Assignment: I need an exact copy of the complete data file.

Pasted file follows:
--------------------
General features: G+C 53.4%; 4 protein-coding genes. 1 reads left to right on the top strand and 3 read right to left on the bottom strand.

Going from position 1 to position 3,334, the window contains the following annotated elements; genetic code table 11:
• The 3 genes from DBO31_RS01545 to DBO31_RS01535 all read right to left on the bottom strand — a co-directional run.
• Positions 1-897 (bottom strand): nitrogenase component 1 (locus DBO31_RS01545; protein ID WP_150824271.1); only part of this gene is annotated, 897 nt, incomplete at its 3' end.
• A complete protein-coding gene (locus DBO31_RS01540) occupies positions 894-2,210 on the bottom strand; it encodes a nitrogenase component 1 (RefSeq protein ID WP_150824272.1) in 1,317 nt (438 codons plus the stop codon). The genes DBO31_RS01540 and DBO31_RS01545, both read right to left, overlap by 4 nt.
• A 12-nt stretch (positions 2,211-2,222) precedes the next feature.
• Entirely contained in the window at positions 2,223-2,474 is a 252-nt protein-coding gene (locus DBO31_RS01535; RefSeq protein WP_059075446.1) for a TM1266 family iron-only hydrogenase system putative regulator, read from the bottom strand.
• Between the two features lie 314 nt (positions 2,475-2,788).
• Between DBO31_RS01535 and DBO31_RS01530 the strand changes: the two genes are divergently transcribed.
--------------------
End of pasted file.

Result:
General features: G+C 53.4%; 4 protein-coding genes. 1 reads left to right on the top strand and 3 read right to left on the bottom strand.

Going from position 1 to position 3,334, the window contains the following annotated elements; genetic code table 11:
• The 3 genes from DBO31_RS01545 to DBO31_RS01535 all read right to left on the bottom strand — a co-directional run.
• Positions 1-897 (bottom strand): nitrogenase component 1 (locus DBO31_RS01545; protein ID WP_150824271.1); only part of this gene is annotated, 897 nt, incomplete at its 3' end.
• A complete protein-coding gene (locus DBO31_RS01540) occupies positions 894-2,210 on the bottom strand; it encodes a nitrogenase component 1 (RefSeq protein ID WP_150824272.1) in 1,317 nt (438 codons plus the stop codon). The genes DBO31_RS01540 and DBO31_RS01545, both read right to left, overlap by 4 nt.
• A 12-nt stretch (positions 2,211-2,222) precedes the next feature.
• Entirely contained in the window at positions 2,223-2,474 is a 252-nt protein-coding gene (locus DBO31_RS01535; RefSeq protein WP_059075446.1) for a TM1266 family iron-only hydrogenase system putative regulator, read from the bottom strand.
• Between the two features lie 314 nt (positions 2,475-2,788).
• Between DBO31_RS01535 and DBO31_RS01530 the strand changes: the two genes are divergently transcribed.